Machine learning and artificial intelligence are timely subjects that spark the public imagination. In 2016, between $26 billion and $39 billion was invested in AI, according to recent estimates from the McKinsey Global Institute, a leading private-sector think tank. That number is three times the amount spent just three years prior, an increase driven by entrepreneurial activity and technological advancements.

Although thousands of venture firms are investing in sexy machine learning projects, there are very real benefits that machine learning and AI are realizing now, not in a future timeline of self-driving cars and full home automation. Smart investors and observers should consider following companies that are solving these five issues.

1. Eliminate dull tasks

We all have days where we have to do busy work: dull, boring tasks that may be necessary but are neither important nor valuable. Fortunately, machine learning and AI are beginning to address some of this through human-computer interaction technologies. Virtual assistants like Siri, Cortana, and Google Assistant perform basic tasks, conversing with the user in natural language.

More robust use of this technology can be found in companies like Dialogflow, a subsidiary of Google, and formerly known as Api.ai. Such companies build conversational interfaces that use machine learning to understand and meet customer needs. Want to send 5,000 calendar invites, or book a flight from San Francisco to Paris? Need a reliable method to answer basic customer questions online, instantaneously? Solutions like those offered by Dialogflow cut through the dull work that would otherwise require hours of human time.

2. Focus diffuse problems

Data informs every level of a modern company’s operation. Even small businesses have a lot of material to interpret, so a major enterprise consumes amounts of information at a scale equally awe-inspiring and terrifying.

The expanse of available data has gone beyond what human beings are capable of synthesizing, making it a perfect job for machine learning and AI. For example, Elucify helps sales teams automatically update their contacts. By simply clicking a button, information is pulled from a multitude of public and private data sources. Elucify takes all of that diffuse data, compares it, and makes changes where necessary.

3. Distribute data

Modern cybersecurity drives a need for comparing terabytes of inside data with a comparable amount of outside data. This has been a very difficult problem to solve, but machine learning and AI are perfect tools for the job.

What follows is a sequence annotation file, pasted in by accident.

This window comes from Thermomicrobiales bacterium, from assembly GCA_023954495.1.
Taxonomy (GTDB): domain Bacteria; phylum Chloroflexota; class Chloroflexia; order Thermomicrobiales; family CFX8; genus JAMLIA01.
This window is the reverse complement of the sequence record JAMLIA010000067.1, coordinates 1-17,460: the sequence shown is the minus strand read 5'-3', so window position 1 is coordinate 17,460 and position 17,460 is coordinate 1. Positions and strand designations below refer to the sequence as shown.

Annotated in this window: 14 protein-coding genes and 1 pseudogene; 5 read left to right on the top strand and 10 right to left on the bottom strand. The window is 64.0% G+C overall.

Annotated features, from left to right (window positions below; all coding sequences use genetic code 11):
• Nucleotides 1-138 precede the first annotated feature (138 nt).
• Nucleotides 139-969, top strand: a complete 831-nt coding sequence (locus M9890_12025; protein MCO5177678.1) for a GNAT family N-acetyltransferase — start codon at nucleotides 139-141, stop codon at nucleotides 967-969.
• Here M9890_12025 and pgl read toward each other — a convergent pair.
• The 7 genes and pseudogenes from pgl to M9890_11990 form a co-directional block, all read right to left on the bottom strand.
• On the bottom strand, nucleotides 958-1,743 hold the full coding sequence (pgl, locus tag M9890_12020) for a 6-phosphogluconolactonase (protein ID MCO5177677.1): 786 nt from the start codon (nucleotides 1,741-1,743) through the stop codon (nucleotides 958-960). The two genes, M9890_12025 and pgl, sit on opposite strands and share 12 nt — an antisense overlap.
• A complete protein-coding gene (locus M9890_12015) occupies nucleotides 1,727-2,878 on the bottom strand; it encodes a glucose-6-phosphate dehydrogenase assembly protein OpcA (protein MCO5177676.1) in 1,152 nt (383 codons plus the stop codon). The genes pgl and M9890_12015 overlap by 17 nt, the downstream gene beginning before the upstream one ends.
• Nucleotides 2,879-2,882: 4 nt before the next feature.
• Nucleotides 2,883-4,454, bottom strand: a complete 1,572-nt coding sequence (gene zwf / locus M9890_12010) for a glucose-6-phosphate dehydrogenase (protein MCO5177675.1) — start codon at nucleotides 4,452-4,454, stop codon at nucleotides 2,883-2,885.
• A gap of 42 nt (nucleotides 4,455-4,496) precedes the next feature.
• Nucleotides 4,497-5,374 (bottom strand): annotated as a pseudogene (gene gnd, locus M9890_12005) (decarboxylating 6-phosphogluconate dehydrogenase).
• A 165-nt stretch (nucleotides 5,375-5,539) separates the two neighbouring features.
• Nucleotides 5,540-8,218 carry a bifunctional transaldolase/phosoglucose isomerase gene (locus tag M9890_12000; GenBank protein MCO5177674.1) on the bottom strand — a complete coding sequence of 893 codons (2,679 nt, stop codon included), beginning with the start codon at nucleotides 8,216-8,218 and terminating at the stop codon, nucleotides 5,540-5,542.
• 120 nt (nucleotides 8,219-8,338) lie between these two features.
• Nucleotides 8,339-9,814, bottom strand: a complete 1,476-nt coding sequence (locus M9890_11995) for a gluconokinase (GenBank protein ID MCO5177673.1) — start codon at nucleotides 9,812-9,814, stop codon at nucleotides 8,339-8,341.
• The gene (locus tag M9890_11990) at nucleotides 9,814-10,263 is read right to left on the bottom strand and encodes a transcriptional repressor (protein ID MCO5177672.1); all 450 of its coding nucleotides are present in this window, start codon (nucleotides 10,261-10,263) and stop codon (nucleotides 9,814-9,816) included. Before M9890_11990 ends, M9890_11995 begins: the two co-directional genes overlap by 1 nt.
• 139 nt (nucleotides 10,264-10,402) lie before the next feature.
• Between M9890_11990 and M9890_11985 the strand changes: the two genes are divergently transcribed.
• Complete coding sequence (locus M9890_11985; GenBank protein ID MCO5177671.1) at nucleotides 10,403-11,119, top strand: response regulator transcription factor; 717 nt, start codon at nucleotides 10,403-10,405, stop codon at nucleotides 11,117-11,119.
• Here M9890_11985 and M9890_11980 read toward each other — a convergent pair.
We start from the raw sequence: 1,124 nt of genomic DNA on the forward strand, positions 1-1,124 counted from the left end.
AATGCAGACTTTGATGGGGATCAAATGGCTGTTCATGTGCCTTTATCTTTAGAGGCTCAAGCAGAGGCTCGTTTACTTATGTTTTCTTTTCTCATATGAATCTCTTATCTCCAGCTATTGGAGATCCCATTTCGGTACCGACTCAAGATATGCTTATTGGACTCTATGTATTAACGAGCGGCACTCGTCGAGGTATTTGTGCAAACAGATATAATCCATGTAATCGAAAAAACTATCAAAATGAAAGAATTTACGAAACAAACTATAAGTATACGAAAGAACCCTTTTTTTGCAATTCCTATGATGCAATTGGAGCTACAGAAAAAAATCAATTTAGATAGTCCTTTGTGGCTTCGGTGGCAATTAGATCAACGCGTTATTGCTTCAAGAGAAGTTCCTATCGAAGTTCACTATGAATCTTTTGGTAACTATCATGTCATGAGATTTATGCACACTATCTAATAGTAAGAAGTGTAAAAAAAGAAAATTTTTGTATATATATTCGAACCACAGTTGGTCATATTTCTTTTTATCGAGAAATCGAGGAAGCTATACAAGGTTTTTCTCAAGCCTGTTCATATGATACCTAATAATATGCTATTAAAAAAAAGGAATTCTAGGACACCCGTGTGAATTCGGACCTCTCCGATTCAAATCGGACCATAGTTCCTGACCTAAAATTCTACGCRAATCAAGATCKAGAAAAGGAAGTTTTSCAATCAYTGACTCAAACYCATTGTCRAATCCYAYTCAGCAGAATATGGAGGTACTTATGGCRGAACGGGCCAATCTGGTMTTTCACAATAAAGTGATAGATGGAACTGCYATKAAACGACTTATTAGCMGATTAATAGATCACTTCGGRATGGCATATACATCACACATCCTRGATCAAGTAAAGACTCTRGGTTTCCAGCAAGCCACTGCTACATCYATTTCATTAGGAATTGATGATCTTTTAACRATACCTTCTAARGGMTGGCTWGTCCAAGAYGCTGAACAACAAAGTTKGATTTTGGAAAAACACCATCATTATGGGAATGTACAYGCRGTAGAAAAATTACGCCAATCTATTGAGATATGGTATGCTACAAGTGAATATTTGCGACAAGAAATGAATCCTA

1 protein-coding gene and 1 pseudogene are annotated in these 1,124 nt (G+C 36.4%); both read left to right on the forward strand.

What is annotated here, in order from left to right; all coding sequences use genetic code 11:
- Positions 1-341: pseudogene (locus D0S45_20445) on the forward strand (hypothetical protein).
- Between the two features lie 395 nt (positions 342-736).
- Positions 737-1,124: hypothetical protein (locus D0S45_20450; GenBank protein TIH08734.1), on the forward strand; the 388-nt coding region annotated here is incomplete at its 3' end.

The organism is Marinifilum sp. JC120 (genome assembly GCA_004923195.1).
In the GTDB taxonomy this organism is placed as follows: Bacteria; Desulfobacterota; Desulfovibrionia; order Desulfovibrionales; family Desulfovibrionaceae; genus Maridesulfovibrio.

I was an investor in Vectra Networks — a security company that uses AI to fight cyber-attacks — during my time at Intel Capital. By comparing outside network data to the log inside the enterprise, Vectra Networks can automate the process of detecting attacks. Human workers simply could not wrap their arms around such a broad distribution of information.

A similar company is RiskSense, which pioneered proactive cyber risk management and utilizes machine learning and AI to automate data processes. As the problems of cybersecurity change and increase, organizations like these will be vital in addressing the problems of distributed data.

4. Solve dynamic data

Every business book written in the past 50 years has sections devoted to developing efficiency; it is a prized workplace characteristic. A major stumbling block in that pursuit has always been addressing individual employee traits. Now, some forward-looking companies are adopting AI to solve the dynamic problems of human behavior.

A startup called GitPrime utilizes code data to determine the most productive work patterns for software engineers. These complex patterns help organizations move faster and be more responsive to changing needs. Finding that human influence in millions of lines of code would have been impossible in the past, but machine learning and AI can help us see them.

5. Prevent dangerous issues

Cutting-edge industrial systems combine AI-powered robots, 3D printing, and human oversight. Not only can companies realize billions in savings with these systems, but they will also save lives.

Industrial automation leader Rethink Robotics builds interactive robot systems driven by AI. This process not only reduces cost and improves efficiency for the company, but creates much safer environments for the human workers. The dangerous elements of manufacturing jobs are supplanted by machines, while the brains behind them remain safe and human.

Futuristic, headline-grabbing investments in machine learning and AI certainly have their place — I have seen a lot of venture capital money spent in that direction. But having spent 18 years in the venture industry, I look for companies that produce impactful and realistic solutions. Machine learning and AI provide an excellent approach to solving many of these dull, diffuse, distributed, dynamic, and dangerous problems. I encourage investment groups to consider carefully.

Ken Elefant is the managing director at Sorenson Capital, where he leads the firm’s early-stage technology practice.